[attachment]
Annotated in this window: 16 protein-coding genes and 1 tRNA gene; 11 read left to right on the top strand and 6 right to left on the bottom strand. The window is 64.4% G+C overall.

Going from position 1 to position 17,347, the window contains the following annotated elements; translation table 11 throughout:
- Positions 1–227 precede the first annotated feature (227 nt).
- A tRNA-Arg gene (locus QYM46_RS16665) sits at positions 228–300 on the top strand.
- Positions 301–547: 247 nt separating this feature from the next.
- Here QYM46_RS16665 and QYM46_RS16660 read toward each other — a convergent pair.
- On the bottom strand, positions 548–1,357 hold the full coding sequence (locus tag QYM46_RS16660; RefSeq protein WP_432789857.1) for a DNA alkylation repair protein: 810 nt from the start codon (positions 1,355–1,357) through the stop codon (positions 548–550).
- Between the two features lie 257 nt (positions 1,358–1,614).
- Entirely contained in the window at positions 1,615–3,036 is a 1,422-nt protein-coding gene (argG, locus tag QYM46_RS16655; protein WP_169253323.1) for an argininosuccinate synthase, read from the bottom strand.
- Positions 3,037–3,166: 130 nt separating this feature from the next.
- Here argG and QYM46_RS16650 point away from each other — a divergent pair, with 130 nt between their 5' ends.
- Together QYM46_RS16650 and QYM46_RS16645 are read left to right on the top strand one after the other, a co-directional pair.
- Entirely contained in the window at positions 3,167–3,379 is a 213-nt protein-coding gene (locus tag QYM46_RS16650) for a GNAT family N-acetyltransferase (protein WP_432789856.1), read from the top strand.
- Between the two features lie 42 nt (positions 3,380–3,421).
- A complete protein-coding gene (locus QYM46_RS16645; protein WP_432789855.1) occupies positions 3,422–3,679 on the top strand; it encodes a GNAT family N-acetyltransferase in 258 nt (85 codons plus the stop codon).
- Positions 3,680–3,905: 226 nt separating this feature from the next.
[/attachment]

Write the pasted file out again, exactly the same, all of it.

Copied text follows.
Annotated in this window: 16 protein-coding genes and 1 tRNA gene; 11 read left to right on the top strand and 6 right to left on the bottom strand. The window is 64.4% G+C overall.

Going from position 1 to position 17,347, the window contains the following annotated elements; translation table 11 throughout:
- Positions 1–227 precede the first annotated feature (227 nt).
- A tRNA-Arg gene (locus QYM46_RS16665) sits at positions 228–300 on the top strand.
- Positions 301–547: 247 nt separating this feature from the next.
- Here QYM46_RS16665 and QYM46_RS16660 read toward each other — a convergent pair.
- On the bottom strand, positions 548–1,357 hold the full coding sequence (locus tag QYM46_RS16660; RefSeq protein WP_432789857.1) for a DNA alkylation repair protein: 810 nt from the start codon (positions 1,355–1,357) through the stop codon (positions 548–550).
- Between the two features lie 257 nt (positions 1,358–1,614).
- Entirely contained in the window at positions 1,615–3,036 is a 1,422-nt protein-coding gene (argG, locus tag QYM46_RS16655; protein WP_169253323.1) for an argininosuccinate synthase, read from the bottom strand.
- Positions 3,037–3,166: 130 nt separating this feature from the next.
- Here argG and QYM46_RS16650 point away from each other — a divergent pair, with 130 nt between their 5' ends.
- Together QYM46_RS16650 and QYM46_RS16645 are read left to right on the top strand one after the other, a co-directional pair.
- Entirely contained in the window at positions 3,167–3,379 is a 213-nt protein-coding gene (locus tag QYM46_RS16650) for a GNAT family N-acetyltransferase (protein WP_432789856.1), read from the top strand.
- Between the two features lie 42 nt (positions 3,380–3,421).
- A complete protein-coding gene (locus QYM46_RS16645; protein WP_432789855.1) occupies positions 3,422–3,679 on the top strand; it encodes a GNAT family N-acetyltransferase in 258 nt (85 codons plus the stop codon).
- Positions 3,680–3,905: 226 nt separating this feature from the next.